Reply
Thread Tools Display Modes
#1
Old 06-01-2005, 04:04 PM
Charter Member
Join Date: Jul 1999
Location: SEC
Posts: 13,708
French translation: ''La Cage aux Folles''

I know that the adjective folle is the feminine of fou meaning "crazy." So, does the title in French mean "The Crazies Cage" or "The Nut House?" Or is it an French idiom that shouldn't be translated word for word.
#2
Old 06-01-2005, 04:05 PM
Charter Member
Join Date: Jul 1999
Location: SEC
Posts: 13,708
I ask because the play did not seem to deal much with crazy people.
#3
Old 06-01-2005, 04:11 PM
Guest
Join Date: Jun 2003
Location: I don't......know.
Posts: 2,807
I believe it's kind of like "The Mad Cage" Sounds to me like it would have the same meaning as Americans saying "the nut house", "the cuckoo's nest" etc.

I'm sure someone will come along with more detail.
__________________
There is no theory of evolution. Evolution is a fact. The theory is of how it happened.

Be who you are and say what you feel because those who mind don't matter and those who matter don't mind. -Dr. Seuss

"Man will never be free until the last king is strangled with the entrails of the last priest"-Diderot
#4
Old 06-01-2005, 04:13 PM
Charter Member
Join Date: Oct 2001
Location: SouthWest UK
Posts: 1,764
In the play (and later movie), "La Cage aux Folles" is the name of the night club owned by Renato. The name refers to the "crazy things" that go on there (drag queens! oh my!) rather than to a mental institution as such.

The word "folly" (as in Ziegfeld Follies) is from the same origin.
#5
Old 06-01-2005, 04:15 PM
Guest
Join Date: Dec 1999
Location: La Rive Ouest
Posts: 9,264
Turner Classic Movies has an article about the 1978 version of La Cage aux Folles. They give the translation as "Mad Cage", which does seem to idiomatically suggest "cuckoo's nest" (as Chao posits).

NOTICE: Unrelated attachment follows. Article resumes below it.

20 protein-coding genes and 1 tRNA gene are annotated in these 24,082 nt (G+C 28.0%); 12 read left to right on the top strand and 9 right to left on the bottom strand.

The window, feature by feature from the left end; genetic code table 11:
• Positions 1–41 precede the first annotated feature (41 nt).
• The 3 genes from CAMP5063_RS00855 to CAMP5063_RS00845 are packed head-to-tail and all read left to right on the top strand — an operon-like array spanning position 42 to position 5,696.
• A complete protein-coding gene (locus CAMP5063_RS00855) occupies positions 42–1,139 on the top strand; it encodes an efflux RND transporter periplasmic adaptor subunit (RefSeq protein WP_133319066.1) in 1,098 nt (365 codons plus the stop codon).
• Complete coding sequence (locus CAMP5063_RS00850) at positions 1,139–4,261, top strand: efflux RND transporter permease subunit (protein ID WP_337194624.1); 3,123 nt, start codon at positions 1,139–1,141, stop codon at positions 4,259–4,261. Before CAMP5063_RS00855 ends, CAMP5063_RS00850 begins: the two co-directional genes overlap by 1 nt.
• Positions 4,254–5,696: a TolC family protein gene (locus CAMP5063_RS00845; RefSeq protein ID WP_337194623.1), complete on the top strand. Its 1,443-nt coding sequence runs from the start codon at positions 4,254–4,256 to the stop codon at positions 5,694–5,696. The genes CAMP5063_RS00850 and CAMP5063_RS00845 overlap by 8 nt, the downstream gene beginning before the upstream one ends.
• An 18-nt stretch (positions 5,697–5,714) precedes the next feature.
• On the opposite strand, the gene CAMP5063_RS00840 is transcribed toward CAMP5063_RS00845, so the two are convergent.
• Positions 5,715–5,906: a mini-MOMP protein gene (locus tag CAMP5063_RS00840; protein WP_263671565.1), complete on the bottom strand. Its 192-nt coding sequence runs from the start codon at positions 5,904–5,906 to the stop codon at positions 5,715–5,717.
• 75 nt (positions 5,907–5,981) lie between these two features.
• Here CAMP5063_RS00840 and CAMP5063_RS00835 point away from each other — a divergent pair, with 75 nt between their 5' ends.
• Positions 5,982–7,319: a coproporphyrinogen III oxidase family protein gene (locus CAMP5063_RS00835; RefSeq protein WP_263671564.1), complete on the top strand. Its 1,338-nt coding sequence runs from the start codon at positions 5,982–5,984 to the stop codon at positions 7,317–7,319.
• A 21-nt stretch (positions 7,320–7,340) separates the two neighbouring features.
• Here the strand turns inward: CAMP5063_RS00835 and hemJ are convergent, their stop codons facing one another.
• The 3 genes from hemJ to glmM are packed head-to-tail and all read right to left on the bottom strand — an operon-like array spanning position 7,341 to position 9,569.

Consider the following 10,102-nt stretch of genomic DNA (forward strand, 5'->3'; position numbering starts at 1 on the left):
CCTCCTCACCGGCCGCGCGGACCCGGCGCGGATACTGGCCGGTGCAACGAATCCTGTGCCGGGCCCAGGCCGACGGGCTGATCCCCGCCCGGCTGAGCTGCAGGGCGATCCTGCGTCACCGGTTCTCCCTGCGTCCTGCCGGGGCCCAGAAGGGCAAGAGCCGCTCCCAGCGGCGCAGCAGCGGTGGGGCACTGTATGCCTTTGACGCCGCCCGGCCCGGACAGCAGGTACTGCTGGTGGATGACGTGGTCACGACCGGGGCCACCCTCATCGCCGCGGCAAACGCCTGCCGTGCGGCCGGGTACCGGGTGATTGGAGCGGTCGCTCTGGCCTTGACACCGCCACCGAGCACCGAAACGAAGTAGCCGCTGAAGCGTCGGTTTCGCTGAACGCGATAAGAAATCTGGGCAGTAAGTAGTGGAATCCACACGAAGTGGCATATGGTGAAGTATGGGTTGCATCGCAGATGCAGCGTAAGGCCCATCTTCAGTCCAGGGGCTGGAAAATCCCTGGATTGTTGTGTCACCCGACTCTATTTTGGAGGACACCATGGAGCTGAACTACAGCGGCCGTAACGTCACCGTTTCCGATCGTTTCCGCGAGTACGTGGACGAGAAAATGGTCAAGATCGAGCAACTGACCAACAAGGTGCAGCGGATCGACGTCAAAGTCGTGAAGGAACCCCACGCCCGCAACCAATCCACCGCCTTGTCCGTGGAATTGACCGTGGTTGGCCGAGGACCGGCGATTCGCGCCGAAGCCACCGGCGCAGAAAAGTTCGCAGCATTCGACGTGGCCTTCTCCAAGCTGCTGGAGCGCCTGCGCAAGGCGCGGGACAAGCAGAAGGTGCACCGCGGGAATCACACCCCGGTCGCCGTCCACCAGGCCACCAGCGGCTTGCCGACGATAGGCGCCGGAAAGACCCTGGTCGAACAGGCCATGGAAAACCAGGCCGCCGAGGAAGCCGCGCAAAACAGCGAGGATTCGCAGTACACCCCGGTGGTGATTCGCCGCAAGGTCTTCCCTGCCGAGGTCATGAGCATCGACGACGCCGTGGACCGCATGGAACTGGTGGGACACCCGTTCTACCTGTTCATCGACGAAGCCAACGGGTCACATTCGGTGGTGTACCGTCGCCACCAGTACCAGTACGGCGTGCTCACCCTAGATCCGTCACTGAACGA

Knowing that the 1996 remake The Birdcage was based on LCAF, I was kind of thinking that folles was an alternative word for "birds" instead of the more conventional oiseaux). That is apparently incorrect.
#6
Old 06-01-2005, 04:39 PM
Guest
Join Date: Aug 2001
Location: Ass end of Alberta
Posts: 17,897
Quote:
Originally Posted by bordelond
Turner Classic Movies has an article about the 1978 version of La Cage aux Folles. They give the translation as "Mad Cage", which does seem to idiomatically suggest "cuckoo's nest" (as Chao posits).
Another bird-related english idiom for mental institution: "Booby hatch." (The use of "Loony bin" also has some avian influence, in addition to the primary association with the moon.)

Hmmm... perhaps it might be possible to gull people into accepting a hypothesis that seabirds were thought to make people crazy.

"It is an ancient mariner, and he stoppeth one of three..."
#7
Old 06-01-2005, 04:53 PM
Charter Member
Join Date: Oct 2001
Location: New London, CT
Posts: 3,751
Quote:
Originally Posted by Earl Snake-Hips Tucker
I know that the adjective folle is the feminine of fou meaning "crazy." So, does the title in French mean "The Crazies Cage" or "The Nut House?" Or is it an French idiom that shouldn't be translated word for word.
In addition to being an adjective, fou/folle can also be used as a noun, meaning "a crazy man/woman."
Quote:
Originally Posted by Antonius Block
The word "folly" (as in Ziegfeld Follies) is from the same origin.
Yup. It comes from the French noun folie.
Quote:
Originally Posted by Larry Mudd
Another bird-related english idiom for mental institution: "Booby hatch."
And interestingly enough, "booby" (the bird) translates as un fou in French.
#8
Old 06-01-2005, 05:15 PM
Charter Member
Charter Member
Join Date: Aug 1999
Location: Not here. There.
Posts: 18,689
Quote:
Originally Posted by bordelond
Knowing that the 1996 remake [i
The Birdcage[/i] was based on LCAF, I was kind of thinking that folles was an alternative word for "birds" instead of the more conventional oiseaux). That is apparently incorrect.
I remember still another translation: when seeing ads for the movie (I think), the main title would be given as LCAF, with a 'translation' in parentheses below, "Birds Of A Feather".